THIS Is How You Renovate An Architect-Designed, Mid-Century Home!

Homes

by Lucy Feagins, Editor

Original George Nelson saucer. Poolside Gossip print by Slim Aarons. Mirror and table from West Elm. Oak Bok chairs from Ethnicraft. Original parker sideboard from Tangerine and Teal. Photo – Jacqui Turk. Styling – Jono Fleming.

Poolside Gossip print by Slim Aarons. Wood burning fireplace by Abbey Fireplaces. Original George Nelson saucer. Rug from West Elm. Ceiling fan from Big Ass Fan. Sofa from King Furniture. Photo – Jacqui Turk. Styling – Jono Fleming.

Happy Days painting by Elizabeth Sullivan. Original MCM chairs restored by Tangerine and Teal. Rug from West Elm. Photo – Jacqui Turk. Styling – Jono Fleming.

Amelia Hesketh at home. Poolside Gossip print by Slim Aarons. Mirror and table from West Elm. Oak Bok chair from Ethnicraft. Original parker sideboard by Tangerine and Teal. Photo – Jacqui Turk. Styling – Jono Fleming.

Mirror and table from West Elm. Oak Bok chair from Ethnicraft. Original parker sideboard by Tangerine and Teal. Original George Nelson saucer. Photo – Jacqui Turk. Styling – Jono Fleming.

Wood fire from Abbey Fireplaces. Poolside Gossip print by Slim Aarons. Cedar wood panelling. Macrame plant hanger made be Amelia. Original MCM chairs restored by Tangerine and Teal. ‘Puzzle’ tiles from Mutina. Engineered wood flooring in Invisible Oil from Woodcut. Photo – Jacqui Turk. Styling – Jono Fleming.

Original George Nelson saucer. Table from West Elm. Oak Bok chair from Ethnicraft. Poolside Gossip print by Slim Aarons. Engineered wood flooring in Invisible oil from Woodcut. Photo – Jacqui Turk. Styling – Jono Fleming.

Cedar panelling clads the interiors. A fiddle leaf fig and philodendron xanadu in the corner. A drum bought in Egypt. A restored original balustrade restored by Amelia and Oliver. Photo – Jacqui Turk. Styling – Jono Fleming.

Beams painted in Dulux Mission Brown. Poster hanging on the left is the original plans of the house. Painting on the right is Happy Days by Elizabeth Sullivan. Sofa from King Furniture. Chair restored by Tangerine and Teal. Coffee table from Noguchi. Photo – Jacqui Turk. Styling – Jono Fleming.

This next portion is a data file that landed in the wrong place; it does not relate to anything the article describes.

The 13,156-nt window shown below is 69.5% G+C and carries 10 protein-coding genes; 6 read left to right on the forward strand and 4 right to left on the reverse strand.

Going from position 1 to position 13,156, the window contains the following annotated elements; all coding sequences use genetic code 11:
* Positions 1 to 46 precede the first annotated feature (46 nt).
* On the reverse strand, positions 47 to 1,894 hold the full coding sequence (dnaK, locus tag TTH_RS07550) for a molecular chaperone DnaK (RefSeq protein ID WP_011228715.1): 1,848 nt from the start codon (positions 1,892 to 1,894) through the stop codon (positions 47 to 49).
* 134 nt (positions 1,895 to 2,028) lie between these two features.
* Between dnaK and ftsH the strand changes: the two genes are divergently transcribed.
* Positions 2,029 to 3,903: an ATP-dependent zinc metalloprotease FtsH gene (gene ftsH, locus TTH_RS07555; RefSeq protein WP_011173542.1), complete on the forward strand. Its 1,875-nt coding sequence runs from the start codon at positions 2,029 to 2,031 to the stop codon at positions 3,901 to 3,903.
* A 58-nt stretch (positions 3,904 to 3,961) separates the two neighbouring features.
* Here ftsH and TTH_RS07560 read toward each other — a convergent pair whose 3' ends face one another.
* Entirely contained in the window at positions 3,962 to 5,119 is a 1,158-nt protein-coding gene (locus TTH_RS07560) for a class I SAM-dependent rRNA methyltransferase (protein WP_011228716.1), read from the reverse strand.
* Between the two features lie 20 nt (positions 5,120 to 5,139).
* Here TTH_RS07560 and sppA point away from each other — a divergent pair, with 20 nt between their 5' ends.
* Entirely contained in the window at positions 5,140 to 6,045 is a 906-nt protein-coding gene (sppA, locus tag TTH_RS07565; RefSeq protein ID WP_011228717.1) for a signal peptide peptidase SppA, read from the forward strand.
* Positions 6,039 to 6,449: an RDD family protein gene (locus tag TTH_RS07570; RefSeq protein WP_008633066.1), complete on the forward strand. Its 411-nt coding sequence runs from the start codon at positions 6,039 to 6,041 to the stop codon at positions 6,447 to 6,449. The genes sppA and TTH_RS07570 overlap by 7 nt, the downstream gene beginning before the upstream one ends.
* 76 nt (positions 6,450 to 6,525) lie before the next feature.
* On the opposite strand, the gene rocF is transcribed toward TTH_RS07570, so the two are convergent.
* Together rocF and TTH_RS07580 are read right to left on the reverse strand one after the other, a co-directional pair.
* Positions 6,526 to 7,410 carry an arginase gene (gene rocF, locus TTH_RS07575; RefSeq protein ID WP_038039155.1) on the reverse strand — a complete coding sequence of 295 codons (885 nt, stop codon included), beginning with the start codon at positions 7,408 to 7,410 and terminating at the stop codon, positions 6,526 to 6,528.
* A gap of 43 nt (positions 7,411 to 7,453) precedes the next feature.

Looking from the kitchen into the courtyard. Photo – Jacqui Turk. Styling – Jono Fleming.

Frandsen Hitchcock chandelier from Design Stuff. Stacked gloss, rustic green splashback tiles from DiLorenzo. Wood veneer is Rift cut American Oak. Bar stools from KMart. Photo – Jacqui Turk. Styling – Jono Fleming.

Stacked gloss, rustic green splashback tiles from DiLorenzo. Wood veneer is Rift cut American Oak. Bar stools from Kmart. Walls painted with Dulux Lexicon Quarter. Photo – Jacqui Turk. Styling – Jono Fleming.

Bed from Life Interiors. Original Parker side table and Beresford dresser from Tangerine and Teal. ‘Mantis’ bedside sconce from Lights Lights Lights. ‘Tempt’ carpet from Supertuft. Photo – Jacqui Turk. Styling – Jono Fleming.

Elara Pendant light from Urban Lighting. ‘Jazz Arch’ mirror cabinets from Timberline.  Mier tapware. Custom made vanity. Teal Mosaic tiles from Academy Tiles. Photo – Jacqui Turk. Styling – Jono Fleming.

Parlour Sphere Pendant from LightCo. ‘Pavlova’ terrazzo floor tile from Fibonacci Stone. White square mosaic wall tile from Academy Tiles. Custom-made vanity. Timberline cabinet. Meir tapware. Photo – Jacqui Turk. Styling – Jono Fleming.

Scion Priya Blush Wall paper from Natty and Polly. Desenio print. Sideboard from RJ Living. Photo – Jacqui Turk. Styling – Jono Fleming.

Left: Parlour Sphere Pendant from LightCo. White square mosaic wall tile from Academy Tiles. Custom-made vanity. Timberline cabinet. Meir tapware. Right: ‘Skate or Die’ wallpaper from Milton and King. Print from Desenio. Ikea bedlinen. Photo – Jacqui Turk. Styling – Jono Fleming.

Front door panelled with cedar. Puzzle tile from Mutina. Photo – Jacqui Turk. Styling – Jono Fleming.